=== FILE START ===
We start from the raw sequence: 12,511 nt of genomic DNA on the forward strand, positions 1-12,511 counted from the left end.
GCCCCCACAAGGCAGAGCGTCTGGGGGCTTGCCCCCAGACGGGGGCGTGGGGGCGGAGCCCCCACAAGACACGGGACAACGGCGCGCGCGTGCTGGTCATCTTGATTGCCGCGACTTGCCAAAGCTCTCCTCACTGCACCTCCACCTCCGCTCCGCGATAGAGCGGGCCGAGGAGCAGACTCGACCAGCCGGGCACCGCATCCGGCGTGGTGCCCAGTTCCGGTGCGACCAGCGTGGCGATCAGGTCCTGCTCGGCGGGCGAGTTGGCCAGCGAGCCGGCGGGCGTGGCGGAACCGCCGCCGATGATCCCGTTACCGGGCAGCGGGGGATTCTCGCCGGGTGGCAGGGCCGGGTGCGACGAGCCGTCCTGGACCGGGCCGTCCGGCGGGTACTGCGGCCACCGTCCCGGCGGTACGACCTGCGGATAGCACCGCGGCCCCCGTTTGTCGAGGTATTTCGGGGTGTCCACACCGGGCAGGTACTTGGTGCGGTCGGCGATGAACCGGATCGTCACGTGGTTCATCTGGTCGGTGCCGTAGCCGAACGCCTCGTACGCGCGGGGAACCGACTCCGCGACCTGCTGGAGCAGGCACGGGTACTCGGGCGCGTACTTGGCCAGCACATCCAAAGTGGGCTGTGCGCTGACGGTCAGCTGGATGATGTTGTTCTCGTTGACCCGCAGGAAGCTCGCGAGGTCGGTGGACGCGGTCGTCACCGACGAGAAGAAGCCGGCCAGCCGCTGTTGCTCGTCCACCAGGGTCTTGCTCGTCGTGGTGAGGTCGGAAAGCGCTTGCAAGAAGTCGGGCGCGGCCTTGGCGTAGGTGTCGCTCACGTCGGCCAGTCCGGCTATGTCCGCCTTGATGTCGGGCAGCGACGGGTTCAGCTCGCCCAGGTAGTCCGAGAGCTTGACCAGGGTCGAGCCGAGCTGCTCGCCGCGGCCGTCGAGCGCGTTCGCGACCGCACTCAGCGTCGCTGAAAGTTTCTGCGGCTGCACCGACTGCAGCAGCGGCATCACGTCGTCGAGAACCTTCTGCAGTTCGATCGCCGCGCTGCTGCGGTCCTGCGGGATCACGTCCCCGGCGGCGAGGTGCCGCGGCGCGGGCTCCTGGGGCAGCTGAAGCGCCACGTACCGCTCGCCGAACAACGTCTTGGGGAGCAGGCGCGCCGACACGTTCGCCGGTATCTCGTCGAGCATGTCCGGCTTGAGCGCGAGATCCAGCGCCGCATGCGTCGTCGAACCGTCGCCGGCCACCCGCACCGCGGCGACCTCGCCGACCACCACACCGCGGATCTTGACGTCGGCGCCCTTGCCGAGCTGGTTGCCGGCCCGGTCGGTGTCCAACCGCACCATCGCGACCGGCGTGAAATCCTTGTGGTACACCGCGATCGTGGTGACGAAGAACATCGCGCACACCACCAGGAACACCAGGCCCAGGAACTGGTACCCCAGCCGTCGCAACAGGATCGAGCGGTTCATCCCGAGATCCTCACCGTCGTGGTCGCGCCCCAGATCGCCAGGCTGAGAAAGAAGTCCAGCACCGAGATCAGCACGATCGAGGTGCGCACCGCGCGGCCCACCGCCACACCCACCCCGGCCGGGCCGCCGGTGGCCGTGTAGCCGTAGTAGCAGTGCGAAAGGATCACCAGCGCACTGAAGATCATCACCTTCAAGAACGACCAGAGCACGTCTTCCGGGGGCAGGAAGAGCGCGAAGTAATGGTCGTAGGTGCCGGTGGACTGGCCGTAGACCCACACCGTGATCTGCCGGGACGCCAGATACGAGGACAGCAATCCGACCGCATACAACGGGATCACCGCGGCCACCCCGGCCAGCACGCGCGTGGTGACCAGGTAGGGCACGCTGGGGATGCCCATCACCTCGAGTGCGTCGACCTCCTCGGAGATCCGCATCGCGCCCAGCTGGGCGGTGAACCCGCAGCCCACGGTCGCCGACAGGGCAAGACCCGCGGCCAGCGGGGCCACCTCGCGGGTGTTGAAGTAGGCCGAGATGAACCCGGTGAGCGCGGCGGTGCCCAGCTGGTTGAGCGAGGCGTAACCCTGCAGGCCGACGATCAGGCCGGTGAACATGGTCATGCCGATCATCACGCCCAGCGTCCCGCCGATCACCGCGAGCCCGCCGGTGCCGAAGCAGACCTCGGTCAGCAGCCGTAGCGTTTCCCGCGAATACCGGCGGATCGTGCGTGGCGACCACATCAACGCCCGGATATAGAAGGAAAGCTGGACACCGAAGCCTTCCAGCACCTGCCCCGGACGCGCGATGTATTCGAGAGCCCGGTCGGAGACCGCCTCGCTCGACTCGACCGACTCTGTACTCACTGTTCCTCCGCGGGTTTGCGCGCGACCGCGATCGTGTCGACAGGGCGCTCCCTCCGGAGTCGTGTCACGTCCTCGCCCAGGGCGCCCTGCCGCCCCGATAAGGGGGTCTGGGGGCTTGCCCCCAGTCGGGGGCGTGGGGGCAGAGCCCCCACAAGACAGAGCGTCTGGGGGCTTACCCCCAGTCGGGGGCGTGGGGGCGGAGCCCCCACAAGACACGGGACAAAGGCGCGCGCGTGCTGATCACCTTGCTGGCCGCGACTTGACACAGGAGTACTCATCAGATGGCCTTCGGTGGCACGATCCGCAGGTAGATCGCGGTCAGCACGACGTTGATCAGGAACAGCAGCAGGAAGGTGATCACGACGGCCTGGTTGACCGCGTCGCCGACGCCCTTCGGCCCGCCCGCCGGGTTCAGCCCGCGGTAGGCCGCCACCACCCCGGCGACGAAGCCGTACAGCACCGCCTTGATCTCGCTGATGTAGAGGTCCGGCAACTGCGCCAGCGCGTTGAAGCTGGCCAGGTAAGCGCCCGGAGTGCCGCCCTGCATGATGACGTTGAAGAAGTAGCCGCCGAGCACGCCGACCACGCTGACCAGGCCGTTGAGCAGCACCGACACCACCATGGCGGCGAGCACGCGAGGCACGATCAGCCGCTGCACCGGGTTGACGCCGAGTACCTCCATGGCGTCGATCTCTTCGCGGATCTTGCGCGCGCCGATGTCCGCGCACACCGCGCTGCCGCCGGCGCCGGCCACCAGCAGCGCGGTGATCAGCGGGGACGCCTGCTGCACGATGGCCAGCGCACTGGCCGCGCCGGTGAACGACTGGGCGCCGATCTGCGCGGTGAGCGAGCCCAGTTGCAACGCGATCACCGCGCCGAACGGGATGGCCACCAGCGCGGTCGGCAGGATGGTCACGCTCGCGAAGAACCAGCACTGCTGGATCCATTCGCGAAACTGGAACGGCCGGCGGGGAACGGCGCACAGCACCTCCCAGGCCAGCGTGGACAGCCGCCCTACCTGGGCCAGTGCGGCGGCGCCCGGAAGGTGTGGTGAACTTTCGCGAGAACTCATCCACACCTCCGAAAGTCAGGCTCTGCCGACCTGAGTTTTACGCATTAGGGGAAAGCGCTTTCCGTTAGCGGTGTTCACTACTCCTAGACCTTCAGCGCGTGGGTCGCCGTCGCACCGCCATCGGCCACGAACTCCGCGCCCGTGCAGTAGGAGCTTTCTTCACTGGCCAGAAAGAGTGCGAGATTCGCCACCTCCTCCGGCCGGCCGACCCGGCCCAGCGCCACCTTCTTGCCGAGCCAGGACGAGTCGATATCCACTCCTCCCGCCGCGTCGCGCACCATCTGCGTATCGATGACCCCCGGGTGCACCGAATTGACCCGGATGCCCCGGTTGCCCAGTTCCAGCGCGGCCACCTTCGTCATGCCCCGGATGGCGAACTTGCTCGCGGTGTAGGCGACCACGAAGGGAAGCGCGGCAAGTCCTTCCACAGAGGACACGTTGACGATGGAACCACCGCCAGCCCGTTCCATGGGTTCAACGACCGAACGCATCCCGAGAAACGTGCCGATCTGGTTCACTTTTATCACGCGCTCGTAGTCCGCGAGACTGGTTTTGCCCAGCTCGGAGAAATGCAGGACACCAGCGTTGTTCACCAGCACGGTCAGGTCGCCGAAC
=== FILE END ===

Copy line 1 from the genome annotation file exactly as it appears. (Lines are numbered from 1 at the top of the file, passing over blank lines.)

We start from the raw sequence: 12,511 nt of genomic DNA on the forward strand, positions 1-12,511 counted from the left end.